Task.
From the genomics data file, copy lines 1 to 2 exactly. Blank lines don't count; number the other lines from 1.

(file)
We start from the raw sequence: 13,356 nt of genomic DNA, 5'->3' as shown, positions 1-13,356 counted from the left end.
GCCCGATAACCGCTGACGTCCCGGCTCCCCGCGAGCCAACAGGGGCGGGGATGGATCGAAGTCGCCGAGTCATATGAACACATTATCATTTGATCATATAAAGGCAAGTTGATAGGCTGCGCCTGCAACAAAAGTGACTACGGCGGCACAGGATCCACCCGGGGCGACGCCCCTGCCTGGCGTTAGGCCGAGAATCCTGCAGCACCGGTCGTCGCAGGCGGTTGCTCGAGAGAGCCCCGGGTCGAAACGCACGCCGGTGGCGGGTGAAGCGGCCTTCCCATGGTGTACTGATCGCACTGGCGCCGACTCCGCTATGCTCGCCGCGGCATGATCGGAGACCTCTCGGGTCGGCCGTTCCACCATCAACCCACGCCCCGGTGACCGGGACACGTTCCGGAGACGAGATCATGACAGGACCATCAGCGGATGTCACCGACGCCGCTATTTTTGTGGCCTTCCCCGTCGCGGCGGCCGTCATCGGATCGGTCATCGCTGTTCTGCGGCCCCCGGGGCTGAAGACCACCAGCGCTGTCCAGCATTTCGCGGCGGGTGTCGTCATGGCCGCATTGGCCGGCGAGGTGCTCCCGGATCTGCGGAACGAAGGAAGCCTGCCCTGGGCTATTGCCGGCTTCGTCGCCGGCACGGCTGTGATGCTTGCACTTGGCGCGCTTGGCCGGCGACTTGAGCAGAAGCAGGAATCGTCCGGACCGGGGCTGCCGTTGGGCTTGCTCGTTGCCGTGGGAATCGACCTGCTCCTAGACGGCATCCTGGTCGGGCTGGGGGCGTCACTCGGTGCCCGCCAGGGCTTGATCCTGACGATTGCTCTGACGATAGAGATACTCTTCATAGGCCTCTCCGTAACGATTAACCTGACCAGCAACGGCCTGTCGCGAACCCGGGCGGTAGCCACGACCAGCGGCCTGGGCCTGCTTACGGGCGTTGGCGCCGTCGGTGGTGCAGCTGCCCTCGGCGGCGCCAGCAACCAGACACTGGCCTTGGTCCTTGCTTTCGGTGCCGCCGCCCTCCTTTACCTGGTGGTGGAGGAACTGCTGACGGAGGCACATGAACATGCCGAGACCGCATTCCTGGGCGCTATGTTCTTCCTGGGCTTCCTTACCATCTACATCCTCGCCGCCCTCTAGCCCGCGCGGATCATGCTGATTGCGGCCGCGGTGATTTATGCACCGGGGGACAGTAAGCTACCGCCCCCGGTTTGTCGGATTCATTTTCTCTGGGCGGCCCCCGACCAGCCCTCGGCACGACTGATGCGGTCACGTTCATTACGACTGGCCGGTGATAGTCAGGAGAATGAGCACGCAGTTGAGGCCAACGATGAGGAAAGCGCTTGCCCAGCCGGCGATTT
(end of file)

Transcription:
We start from the raw sequence: 13,356 nt of genomic DNA, 5'->3' as shown, positions 1-13,356 counted from the left end.
GCCCGATAACCGCTGACGTCCCGGCTCCCCGCGAGCCAACAGGGGCGGGGATGGATCGAAGTCGCCGAGTCATATGAACACATTATCATTTGATCATATAAAGGCAAGTTGATAGGCTGCGCCTGCAACAAAAGTGACTACGGCGGCACAGGATCCACCCGGGGCGACGCCCCTGCCTGGCGTTAGGCCGAGAATCCTGCAGCACCGGTCGTCGCAGGCGGTTGCTCGAGAGAGCCCCGGGTCGAAACGCACGCCGGTGGCGGGTGAAGCGGCCTTCCCATGGTGTACTGATCGCACTGGCGCCGACTCCGCTATGCTCGCCGCGGCATGATCGGAGACCTCTCGGGTCGGCCGTTCCACCATCAACCCACGCCCCGGTGACCGGGACACGTTCCGGAGACGAGATCATGACAGGACCATCAGCGGATGTCACCGACGCCGCTATTTTTGTGGCCTTCCCCGTCGCGGCGGCCGTCATCGGATCGGTCATCGCTGTTCTGCGGCCCCCGGGGCTGAAGACCACCAGCGCTGTCCAGCATTTCGCGGCGGGTGTCGTCATGGCCGCATTGGCCGGCGAGGTGCTCCCGGATCTGCGGAACGAAGGAAGCCTGCCCTGGGCTATTGCCGGCTTCGTCGCCGGCACGGCTGTGATGCTTGCACTTGGCGCGCTTGGCCGGCGACTTGAGCAGAAGCAGGAATCGTCCGGACCGGGGCTGCCGTTGGGCTTGCTCGTTGCCGTGGGAATCGACCTGCTCCTAGACGGCATCCTGGTCGGGCTGGGGGCGTCACTCGGTGCCCGCCAGGGCTTGATCCTGACGATTGCTCTGACGATAGAGATACTCTTCATAGGCCTCTCCGTAACGATTAACCTGACCAGCAACGGCCTGTCGCGAACCCGGGCGGTAGCCACGACCAGCGGCCTGGGCCTGCTTACGGGCGTTGGCGCCGTCGGTGGTGCAGCTGCCCTCGGCGGCGCCAGCAACCAGACACTGGCCTTGGTCCTTGCTTTCGGTGCCGCCGCCCTCCTTTACCTGGTGGTGGAGGAACTGCTGACGGAGGCACATGAACATGCCGAGACCGCATTCCTGGGCGCTATGTTCTTCCTGGGCTTCCTTACCATCTACATCCTCGCCGCCCTCTAGCCCGCGCGGATCATGCTGATTGCGGCCGCGGTGATTTATGCACCGGGGGACAGTAAGCTACCGCCCCCGGTTTGTCGGATTCATTTTCTCTGGGCGGCCCCCGACCAGCCCTCGGCACGACTGATGCGGTCACGTTCATTACGACTGGCCGGTGATAGTCAGGAGAATGAGCACGCAGTTGAGGCCAACGATGAGGAAAGCGCTTGCCCAGCCGGCGATTT